STEP THREE: Start training. The trick is to understand that calling a dog to come to you, if they aren’t facing you, is a different context than if they are. So you start with your dog literally one step in front of you, facing away from you, in a low-distraction environment. Wait for your dog to walk forward one or two steps, and say your cue. Most dogs, when close by, not too distracted, and hearing an unfamiliar word from you, will stop. Immediate mark the behavior with a Good! or Yes! or a clicker, but make it even better by backing up away from your dog. Reinforce with something truly wonderful, whether it’s a ball throw or a piece of chicken, whatever works best for your dog.
Gradually increase either the distance the dog is in front of you or the level of distraction (but not both). Actually, there’s a third factor, which is how fast the dog is moving away from you. Your success is going to be dependent on how well you balance these factors, understanding what distracts your dog, and how powerful your reinforcements are.
This one step could take months, depending on how responsive your dog is, how much training you do, etc etc etc. I can tell you that the biggest mistakes people make are going too far too fast and not realizing how behavior in one context doesn’t translate, without training, to another. If your dog is 99% solid in your fenced backyard, you still have to start at the very beginning in any other context. If there are two dogs, you have to work on one dog at a time at first.
This step is tricky for me to write about, because it’s the part where the details of you, your dog and what you expect are critical to your success, and generic advice begins to not be enough. But let me stress again, go slowly and set up success. Over a week or two, ask your dog to stop at 2 feet away, then 4, then 6, then 10, if it’s going well. Don’t push the boundaries if you don’t feel confident. Create situations where you know your dog wants to move forward, but not so much you know he’ll fail. Make stopping on cue the coolest thing your dog has ever done, but be careful not to overwhelm them by gushing so much they turn their heads away. Again, be very very thoughtful about what you do for your dog when they comply.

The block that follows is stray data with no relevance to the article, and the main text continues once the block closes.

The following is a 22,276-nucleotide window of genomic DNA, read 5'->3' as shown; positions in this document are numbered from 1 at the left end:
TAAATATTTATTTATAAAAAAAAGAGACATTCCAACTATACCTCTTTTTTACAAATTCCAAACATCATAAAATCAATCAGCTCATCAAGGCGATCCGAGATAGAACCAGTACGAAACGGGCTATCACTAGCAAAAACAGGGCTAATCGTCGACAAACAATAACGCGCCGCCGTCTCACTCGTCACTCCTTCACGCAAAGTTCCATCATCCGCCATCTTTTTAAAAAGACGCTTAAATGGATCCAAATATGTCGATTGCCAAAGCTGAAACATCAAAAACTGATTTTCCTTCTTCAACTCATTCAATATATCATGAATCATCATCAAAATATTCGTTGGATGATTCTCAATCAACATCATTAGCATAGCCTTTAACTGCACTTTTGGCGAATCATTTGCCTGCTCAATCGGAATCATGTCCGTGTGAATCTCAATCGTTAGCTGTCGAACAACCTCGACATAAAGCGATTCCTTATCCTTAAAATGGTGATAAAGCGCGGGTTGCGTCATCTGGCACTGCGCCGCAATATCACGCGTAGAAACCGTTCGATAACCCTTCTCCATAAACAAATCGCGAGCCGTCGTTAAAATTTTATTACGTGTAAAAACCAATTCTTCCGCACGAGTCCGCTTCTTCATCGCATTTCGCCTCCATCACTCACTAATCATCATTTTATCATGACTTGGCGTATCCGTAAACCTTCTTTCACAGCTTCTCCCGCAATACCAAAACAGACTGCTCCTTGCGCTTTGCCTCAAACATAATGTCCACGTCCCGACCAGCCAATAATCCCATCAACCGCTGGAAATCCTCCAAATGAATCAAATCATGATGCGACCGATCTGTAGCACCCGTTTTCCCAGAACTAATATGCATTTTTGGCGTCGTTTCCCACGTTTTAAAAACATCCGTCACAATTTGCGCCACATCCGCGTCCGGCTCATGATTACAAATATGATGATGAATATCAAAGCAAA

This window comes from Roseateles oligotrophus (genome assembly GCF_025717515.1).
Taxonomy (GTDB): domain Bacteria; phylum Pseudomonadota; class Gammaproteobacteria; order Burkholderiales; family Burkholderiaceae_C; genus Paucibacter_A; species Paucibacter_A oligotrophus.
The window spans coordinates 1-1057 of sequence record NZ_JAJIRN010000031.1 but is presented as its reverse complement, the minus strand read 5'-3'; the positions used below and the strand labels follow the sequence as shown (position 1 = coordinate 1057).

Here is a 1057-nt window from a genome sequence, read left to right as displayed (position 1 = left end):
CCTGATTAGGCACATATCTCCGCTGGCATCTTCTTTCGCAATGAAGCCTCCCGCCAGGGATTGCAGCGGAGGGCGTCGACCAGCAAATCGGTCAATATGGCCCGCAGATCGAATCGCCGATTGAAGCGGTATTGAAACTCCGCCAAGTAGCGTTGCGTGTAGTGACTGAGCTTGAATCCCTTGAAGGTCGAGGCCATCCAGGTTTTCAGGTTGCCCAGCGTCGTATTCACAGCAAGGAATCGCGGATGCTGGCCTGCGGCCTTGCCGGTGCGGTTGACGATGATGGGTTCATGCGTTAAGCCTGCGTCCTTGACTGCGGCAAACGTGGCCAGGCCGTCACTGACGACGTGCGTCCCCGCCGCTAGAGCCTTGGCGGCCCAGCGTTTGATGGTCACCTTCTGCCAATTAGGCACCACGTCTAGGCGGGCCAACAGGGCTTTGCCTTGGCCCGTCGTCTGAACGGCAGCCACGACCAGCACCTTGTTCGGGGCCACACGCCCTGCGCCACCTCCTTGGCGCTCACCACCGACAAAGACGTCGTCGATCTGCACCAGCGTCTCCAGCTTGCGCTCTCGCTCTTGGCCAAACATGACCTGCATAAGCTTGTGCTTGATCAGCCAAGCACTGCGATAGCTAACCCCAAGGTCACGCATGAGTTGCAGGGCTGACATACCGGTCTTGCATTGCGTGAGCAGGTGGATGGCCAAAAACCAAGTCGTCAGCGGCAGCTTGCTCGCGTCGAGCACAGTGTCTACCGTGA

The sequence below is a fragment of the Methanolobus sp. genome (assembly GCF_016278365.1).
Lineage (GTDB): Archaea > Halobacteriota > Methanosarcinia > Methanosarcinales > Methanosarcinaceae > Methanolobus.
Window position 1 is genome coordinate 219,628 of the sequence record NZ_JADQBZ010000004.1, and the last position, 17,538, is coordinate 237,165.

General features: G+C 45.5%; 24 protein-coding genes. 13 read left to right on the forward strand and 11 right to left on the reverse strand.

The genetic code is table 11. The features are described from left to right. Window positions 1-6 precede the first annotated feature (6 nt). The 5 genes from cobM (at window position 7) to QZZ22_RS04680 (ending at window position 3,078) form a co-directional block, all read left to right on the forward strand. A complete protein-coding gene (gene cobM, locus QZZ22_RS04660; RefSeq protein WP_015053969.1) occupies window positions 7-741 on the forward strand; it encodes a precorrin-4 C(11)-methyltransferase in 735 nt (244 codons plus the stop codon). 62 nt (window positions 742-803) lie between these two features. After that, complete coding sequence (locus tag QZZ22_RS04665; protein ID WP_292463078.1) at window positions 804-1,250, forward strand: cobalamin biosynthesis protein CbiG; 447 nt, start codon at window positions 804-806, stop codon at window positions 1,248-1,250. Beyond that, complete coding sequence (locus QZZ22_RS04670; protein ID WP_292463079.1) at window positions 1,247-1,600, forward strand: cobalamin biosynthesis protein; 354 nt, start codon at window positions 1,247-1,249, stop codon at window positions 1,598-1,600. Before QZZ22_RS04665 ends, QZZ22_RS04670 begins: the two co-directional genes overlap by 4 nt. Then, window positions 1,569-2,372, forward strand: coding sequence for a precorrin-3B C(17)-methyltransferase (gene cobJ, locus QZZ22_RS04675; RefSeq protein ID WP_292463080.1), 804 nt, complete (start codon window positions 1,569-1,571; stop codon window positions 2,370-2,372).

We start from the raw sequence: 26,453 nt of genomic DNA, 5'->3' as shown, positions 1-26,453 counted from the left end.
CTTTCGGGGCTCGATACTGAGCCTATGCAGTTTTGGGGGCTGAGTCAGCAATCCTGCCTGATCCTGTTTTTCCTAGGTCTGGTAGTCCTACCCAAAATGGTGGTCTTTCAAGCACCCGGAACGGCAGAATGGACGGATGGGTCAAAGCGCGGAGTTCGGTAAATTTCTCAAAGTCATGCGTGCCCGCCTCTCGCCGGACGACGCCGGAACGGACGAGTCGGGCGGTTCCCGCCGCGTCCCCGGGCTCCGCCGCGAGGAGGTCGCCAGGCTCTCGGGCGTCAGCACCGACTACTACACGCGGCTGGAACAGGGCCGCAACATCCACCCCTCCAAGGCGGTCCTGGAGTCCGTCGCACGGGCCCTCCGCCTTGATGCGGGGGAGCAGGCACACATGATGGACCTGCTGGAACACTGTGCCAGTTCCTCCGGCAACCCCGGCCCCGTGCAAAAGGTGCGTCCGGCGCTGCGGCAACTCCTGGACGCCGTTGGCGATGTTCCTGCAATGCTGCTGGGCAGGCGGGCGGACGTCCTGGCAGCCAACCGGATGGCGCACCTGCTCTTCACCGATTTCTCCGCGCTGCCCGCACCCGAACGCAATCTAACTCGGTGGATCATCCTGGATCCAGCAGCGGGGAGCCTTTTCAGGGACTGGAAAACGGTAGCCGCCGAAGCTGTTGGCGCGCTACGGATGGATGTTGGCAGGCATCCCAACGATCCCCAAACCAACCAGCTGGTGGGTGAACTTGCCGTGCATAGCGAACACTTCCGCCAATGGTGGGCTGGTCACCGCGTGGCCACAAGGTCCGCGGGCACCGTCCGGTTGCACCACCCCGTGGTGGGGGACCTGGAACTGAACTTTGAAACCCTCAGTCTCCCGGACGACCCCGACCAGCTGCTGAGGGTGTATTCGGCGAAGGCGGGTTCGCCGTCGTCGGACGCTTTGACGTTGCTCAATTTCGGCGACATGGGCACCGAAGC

Okay, I’m about to write an entire dog training book here, so, on to the next . . .
STEP FOUR: Test your success. This is actually part of Step Three, but it makes it cleaner to divide it up. Always be asking yourself “Will it work now?” “Will it work here?” When Skip came, I trained both on leash at home in fenced areas, and on leash off the farm. For about a month I’d ask for a stop and reinforce while he was on a leash, then a long line. Once I had 100% compliance (yeah, I did get it to that level, but in part because I set up success), I put him on a long line and asked when he was farther away. After weeks of that, I dropped the line and let it drag. I saw all this as a constant combination of training and testing. The few times he didn’t stop when on a leash or a line I simply went back to asking when he was closer, and making sure my reinforcements were motivating. (I always mix reinforcements, so he got high quality treats, chasing me and Jim as we ran in the other direction, or a toss of a toy.)
STEP FIVE: Never stop “training”. It’s not practical for me, or necessary to give my BC’s a treat every time they stop when asked. Especially since they are sheepdogs, and have to stop and lie down when I say while working sheep. But that doesn’t mean they don’t need occasional reinforcement. I’ll reinforce a great response, for example, while walking off the farm with a treat from my pocket. I’ll say “Atta boy” while working sheep when Skip slows down and turns into the sheep, and let him fetch them to me at whatever speed he’d like to use, as long as he’s not beginning to chase them.
I should confess that I’m not a fan of constant reinforcement for something a dog knows well. I use the example of someone praising you every time you brush your teeth. It becomes almost an irritant rather than a reinforcement. Even a piece of chocolate would lose value after a while, right? But don’t make the mistake of many, and assume that your dog is “all trained” and you’re done for the next ten years.